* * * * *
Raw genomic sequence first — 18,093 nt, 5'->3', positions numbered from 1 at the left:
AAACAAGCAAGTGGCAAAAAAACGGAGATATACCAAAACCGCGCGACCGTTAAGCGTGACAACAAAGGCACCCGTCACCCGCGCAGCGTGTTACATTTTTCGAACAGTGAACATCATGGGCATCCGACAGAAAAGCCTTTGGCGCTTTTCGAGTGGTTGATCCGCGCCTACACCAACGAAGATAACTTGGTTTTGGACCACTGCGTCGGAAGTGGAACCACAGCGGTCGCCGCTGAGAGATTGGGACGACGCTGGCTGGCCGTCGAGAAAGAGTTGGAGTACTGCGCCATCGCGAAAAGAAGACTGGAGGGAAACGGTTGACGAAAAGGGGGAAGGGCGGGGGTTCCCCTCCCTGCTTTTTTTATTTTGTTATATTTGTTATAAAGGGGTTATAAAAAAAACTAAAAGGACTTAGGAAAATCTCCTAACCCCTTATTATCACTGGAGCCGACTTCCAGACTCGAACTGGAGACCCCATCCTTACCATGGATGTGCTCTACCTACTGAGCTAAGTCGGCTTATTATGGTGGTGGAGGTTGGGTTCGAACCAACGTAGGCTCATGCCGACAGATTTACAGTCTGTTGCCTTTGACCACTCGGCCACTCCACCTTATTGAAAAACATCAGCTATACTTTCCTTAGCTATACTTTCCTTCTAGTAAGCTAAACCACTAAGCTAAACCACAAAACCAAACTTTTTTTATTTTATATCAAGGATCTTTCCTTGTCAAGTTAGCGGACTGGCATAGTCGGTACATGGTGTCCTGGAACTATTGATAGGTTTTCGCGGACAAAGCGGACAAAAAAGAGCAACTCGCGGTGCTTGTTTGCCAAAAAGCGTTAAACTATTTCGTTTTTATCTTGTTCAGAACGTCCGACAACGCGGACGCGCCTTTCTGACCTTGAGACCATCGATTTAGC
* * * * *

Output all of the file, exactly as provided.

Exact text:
Raw genomic sequence first — 18,093 nt, 5'->3', positions numbered from 1 at the left:
AAACAAGCAAGTGGCAAAAAAACGGAGATATACCAAAACCGCGCGACCGTTAAGCGTGACAACAAAGGCACCCGTCACCCGCGCAGCGTGTTACATTTTTCGAACAGTGAACATCATGGGCATCCGACAGAAAAGCCTTTGGCGCTTTTCGAGTGGTTGATCCGCGCCTACACCAACGAAGATAACTTGGTTTTGGACCACTGCGTCGGAAGTGGAACCACAGCGGTCGCCGCTGAGAGATTGGGACGACGCTGGCTGGCCGTCGAGAAAGAGTTGGAGTACTGCGCCATCGCGAAAAGAAGACTGGAGGGAAACGGTTGACGAAAAGGGGGAAGGGCGGGGGTTCCCCTCCCTGCTTTTTTTATTTTGTTATATTTGTTATAAAGGGGTTATAAAAAAAACTAAAAGGACTTAGGAAAATCTCCTAACCCCTTATTATCACTGGAGCCGACTTCCAGACTCGAACTGGAGACCCCATCCTTACCATGGATGTGCTCTACCTACTGAGCTAAGTCGGCTTATTATGGTGGTGGAGGTTGGGTTCGAACCAACGTAGGCTCATGCCGACAGATTTACAGTCTGTTGCCTTTGACCACTCGGCCACTCCACCTTATTGAAAAACATCAGCTATACTTTCCTTAGCTATACTTTCCTTCTAGTAAGCTAAACCACTAAGCTAAACCACAAAACCAAACTTTTTTTATTTTATATCAAGGATCTTTCCTTGTCAAGTTAGCGGACTGGCATAGTCGGTACATGGTGTCCTGGAACTATTGATAGGTTTTCGCGGACAAAGCGGACAAAAAAGAGCAACTCGCGGTGCTTGTTTGCCAAAAAGCGTTAAACTATTTCGTTTTTATCTTGTTCAGAACGTCCGACAACGCGGACGCGCCTTTCTGACCTTGAGACCATCGATTTAGC